One significant difference between Wilson’s beats and those of rap producers is a complete rejection of samples. Although the rhythm elements on “Tell Me” sound eerily similar to the ’80s classic “All Night Long” by the Mary Jane Girls, the song, like every other track on Groove Theory, blends programmed beats and live instrumentation. Session musicians, especially producer Darryl Brown, who Larrieux dubs the third member of the group in the liner notes, are heard across the album. Brown’s bass and guitar touches on “Come Home” offset Wilson’s thundering drum programming, underscoring the hope in Larrieux’s downcast writing. “The street will never love you like I do/So leave that life behind and come home/Come home/Baby, come home,” she pleads.
Brown’s deft hands also guide “Ride” and “Hey U,” Groove Theory’s takes on G-funk. Larrieux’s coyness short-circuits the former. When she sings she wants to go for a ride with a lover, she truly means getting into an automobile and turning a key. There’s no adventure, escape, or innuendo to the statement, a far cry from Adina Howard unsubtly beckoning “Do you wanna ride?” or Dr. Dre rolling in the four with 16 switches. The slow-burning “Hey U” fares better at funking out, Larrieux’s aching melodies and breathy harmonies wafting over Wilson and Brown’s sauntering, hydraulic beat. “All that’s left to say is hey you/Hey you,” she coos, stretching the embarrassment of seeing a rejected ex in public into graceful resignation.
Although Groove Theory‘s fusions never feel as audacious as the worldbuilding taking place on other syncretic mid-’90s R&B albums like Meshell Ndegeocello’s Plantation LullabiesSade’s Love DeluxeD’Angelo’s Brown Sugarand Janet Jackson’s janet., there’s no friction from all the blending. Groove Theory imagined R&B as a tentpole genre that could house jazz scats, funk grooves, and rap edge without conflict. It’s no accident that the terms most often used to describe the group are “cool” and “smooth.”
That lack of tension turns out to be a feature as much as a bug. Larrieux sometimes seems so intent on avoiding histrionics and melodrama that she undersells her most impassioned writing. “10 Minute High” and “Boy at the Window” center on a teenage girl addicted to a drug and a boy who idolizes a womanizing, absentee father, but the characters are so tragic that they don’t feel real. And Larrieux’s restrained vocals drain the songs of urgency. She clearly had Sade songs like “Tar Baby” and “Maureen” on her mind (and probably some Stevie Wonder and Marvin Gaye cuts, too), but she hadn’t yet learned to wield melancholy and darkness rather than just evoke them.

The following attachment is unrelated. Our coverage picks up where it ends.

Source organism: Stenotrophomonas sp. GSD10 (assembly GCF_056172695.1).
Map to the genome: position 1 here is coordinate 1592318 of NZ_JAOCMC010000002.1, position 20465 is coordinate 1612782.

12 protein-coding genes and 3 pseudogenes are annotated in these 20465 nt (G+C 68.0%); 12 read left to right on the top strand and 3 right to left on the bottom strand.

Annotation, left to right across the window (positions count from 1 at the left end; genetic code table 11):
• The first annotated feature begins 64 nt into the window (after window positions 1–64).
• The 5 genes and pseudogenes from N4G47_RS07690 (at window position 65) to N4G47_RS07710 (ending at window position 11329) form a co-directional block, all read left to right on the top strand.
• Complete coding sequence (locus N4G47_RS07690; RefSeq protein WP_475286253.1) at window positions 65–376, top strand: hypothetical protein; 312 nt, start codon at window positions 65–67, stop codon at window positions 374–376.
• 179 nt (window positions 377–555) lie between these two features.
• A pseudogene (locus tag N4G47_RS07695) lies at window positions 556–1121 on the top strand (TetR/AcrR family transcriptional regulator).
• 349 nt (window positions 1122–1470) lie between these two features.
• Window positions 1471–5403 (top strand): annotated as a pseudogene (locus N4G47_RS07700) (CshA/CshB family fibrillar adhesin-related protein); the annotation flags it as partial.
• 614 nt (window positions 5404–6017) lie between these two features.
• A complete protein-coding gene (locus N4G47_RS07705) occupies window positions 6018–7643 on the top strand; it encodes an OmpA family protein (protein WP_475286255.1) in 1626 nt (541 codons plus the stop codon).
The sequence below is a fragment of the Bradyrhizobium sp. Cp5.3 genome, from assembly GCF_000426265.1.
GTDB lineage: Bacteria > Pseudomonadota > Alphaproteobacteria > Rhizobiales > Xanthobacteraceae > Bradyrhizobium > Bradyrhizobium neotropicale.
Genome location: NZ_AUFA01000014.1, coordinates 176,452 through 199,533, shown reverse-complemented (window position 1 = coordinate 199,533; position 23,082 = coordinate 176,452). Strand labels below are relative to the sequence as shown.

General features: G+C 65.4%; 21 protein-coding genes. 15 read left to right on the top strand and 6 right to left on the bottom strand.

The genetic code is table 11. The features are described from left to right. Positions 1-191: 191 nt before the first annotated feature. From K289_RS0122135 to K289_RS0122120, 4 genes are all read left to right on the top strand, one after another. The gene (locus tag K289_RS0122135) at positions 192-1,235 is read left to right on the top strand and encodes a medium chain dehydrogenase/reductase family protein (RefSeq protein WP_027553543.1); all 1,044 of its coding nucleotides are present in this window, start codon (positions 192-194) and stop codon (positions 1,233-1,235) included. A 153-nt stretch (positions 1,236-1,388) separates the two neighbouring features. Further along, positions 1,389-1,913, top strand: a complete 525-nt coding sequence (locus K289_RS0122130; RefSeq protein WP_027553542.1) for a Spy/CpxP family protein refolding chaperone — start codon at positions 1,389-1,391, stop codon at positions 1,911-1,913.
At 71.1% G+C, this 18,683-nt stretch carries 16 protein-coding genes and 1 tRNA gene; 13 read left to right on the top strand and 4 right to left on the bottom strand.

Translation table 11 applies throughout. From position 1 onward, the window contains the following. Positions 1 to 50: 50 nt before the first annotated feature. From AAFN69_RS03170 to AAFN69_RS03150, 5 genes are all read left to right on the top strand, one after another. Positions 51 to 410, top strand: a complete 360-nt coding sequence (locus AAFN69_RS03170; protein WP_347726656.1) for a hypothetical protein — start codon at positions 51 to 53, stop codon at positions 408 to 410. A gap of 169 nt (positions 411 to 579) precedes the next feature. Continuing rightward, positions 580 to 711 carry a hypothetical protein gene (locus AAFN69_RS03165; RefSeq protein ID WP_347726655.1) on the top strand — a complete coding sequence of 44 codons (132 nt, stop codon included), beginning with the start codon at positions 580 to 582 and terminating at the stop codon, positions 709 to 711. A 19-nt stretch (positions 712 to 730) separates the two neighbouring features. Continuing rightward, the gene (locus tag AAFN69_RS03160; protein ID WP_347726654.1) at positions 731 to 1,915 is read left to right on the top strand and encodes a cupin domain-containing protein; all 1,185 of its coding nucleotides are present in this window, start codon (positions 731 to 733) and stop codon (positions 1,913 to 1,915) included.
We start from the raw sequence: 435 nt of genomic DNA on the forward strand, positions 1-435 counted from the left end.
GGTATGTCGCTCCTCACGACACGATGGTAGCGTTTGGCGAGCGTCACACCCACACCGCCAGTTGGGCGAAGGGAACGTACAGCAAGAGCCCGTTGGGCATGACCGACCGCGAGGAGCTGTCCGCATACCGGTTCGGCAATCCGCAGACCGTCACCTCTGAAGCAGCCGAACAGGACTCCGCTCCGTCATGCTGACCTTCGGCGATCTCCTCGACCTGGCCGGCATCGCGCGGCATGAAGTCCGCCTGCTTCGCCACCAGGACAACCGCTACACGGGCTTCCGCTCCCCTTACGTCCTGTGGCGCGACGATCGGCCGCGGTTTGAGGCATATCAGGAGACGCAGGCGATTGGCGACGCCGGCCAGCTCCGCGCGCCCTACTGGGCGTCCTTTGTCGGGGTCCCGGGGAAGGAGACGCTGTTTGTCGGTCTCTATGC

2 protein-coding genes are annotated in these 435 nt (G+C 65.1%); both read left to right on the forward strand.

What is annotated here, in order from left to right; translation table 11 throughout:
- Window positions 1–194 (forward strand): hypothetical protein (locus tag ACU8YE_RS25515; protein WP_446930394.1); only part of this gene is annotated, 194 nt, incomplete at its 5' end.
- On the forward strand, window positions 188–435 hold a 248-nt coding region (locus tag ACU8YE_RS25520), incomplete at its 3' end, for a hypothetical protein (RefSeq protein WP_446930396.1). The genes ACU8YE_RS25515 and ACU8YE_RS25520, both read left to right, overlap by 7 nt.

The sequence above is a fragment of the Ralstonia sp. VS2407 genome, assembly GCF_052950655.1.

Groove Theory’s arch R&B didn’t take hold among listeners or their peers. “Tell Me” went gold, as did the album, but most modern mentions of the group are soaked in nostalgia, the music invoked as a portal to adolescence and young adulthood. “‘Tell me’ IMMEDIATELY takes you back to the 90s,” writer Panama Jackson wrote for The Root in 2018, a typical paean. The group’s musical legacy is also scant. “Tell Me” has been sampled by Sadat X, G-Unit, and Wale, and Solange, Hikaru Utada, and Kelela have cited Larrieux as an influence, but Groove Theory ended up being a marginal record in a decade where all strains of R&B reigned supreme. A faint line can be drawn from Groove Theory‘s hushed sensuality and hard beats to Little Dragon, the xx, and R&B duos like Denitia and Sene and Lion Babe, but it would be imposed rather than traced.
That small footprint is in part a product of the group essentially breaking up when Larrieux left over creative differences and launched her idiosyncratic solo career. Wilson later recorded a second Groove Theory album with singer Makeda Davis that reimagined the group as radio-friendly, but that refurb—which was shelved and later leaked—only underscores the charms of the original lineup. That sequence of events and occasional reunion concerts have prompted interviewers to regularly ask Larrieux and Wilson about the possibility of a true Groove Theory sequel, a question both artists have answered enthusiastically. But it’s probably more fitting that an album designed to bypass radio and commerce lives on in memories, unmoored from the music industry and canons but appended to bodies that, during some distant commute or club night or first kiss, felt, and still feel, the groove.